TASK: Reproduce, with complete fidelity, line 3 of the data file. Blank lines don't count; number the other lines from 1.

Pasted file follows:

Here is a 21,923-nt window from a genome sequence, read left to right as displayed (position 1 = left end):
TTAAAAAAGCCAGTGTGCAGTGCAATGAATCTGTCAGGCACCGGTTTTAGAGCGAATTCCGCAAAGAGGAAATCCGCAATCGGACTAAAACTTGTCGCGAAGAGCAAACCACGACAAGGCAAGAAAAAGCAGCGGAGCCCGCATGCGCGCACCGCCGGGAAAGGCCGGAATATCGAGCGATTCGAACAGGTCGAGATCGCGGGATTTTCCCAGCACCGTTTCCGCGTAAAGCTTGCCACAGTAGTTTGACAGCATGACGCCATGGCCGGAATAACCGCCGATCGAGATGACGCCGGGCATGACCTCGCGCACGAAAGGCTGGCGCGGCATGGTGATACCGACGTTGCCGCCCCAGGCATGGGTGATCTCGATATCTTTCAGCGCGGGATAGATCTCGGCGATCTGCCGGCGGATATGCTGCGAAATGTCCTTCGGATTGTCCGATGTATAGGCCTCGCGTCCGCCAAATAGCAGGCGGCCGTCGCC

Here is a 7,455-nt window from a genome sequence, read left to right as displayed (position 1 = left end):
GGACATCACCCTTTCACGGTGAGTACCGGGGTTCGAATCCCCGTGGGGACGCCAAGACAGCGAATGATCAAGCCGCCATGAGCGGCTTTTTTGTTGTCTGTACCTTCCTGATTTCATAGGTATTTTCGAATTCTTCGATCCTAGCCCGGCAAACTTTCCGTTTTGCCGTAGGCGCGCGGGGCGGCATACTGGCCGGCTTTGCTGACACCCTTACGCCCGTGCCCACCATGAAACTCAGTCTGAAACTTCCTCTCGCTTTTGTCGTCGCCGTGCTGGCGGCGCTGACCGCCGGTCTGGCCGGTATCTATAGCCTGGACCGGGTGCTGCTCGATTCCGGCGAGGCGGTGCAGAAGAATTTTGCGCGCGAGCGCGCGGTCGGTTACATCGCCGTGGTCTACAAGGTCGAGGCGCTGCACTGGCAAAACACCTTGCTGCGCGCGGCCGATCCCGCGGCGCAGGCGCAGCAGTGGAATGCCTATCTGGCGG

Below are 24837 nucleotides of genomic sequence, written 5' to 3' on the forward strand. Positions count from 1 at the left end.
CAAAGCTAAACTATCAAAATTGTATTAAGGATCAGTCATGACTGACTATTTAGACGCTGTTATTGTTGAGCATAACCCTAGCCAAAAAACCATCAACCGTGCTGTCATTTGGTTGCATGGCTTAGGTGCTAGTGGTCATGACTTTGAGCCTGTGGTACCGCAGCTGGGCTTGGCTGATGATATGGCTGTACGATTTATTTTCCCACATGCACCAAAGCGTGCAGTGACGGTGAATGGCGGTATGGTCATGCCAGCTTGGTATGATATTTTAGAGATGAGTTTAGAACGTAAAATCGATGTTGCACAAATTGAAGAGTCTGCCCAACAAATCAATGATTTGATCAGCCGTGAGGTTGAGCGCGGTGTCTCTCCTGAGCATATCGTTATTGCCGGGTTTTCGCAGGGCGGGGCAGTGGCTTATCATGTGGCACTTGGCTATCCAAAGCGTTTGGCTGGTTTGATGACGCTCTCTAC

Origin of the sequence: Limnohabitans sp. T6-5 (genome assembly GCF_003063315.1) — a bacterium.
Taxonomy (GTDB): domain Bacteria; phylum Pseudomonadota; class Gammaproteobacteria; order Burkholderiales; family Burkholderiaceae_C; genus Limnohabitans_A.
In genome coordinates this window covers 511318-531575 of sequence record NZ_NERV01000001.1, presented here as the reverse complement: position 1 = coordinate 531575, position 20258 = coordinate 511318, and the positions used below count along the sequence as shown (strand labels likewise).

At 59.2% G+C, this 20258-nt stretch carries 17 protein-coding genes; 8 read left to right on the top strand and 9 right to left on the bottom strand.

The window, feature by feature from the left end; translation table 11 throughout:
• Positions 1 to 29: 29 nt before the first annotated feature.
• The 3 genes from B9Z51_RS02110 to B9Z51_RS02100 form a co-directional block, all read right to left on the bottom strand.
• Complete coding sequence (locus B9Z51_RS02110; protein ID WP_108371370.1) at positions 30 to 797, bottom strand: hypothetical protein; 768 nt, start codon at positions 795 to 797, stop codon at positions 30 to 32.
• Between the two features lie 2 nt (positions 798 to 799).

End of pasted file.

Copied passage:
Here is a 7,455-nt window from a genome sequence, read left to right as displayed (position 1 = left end):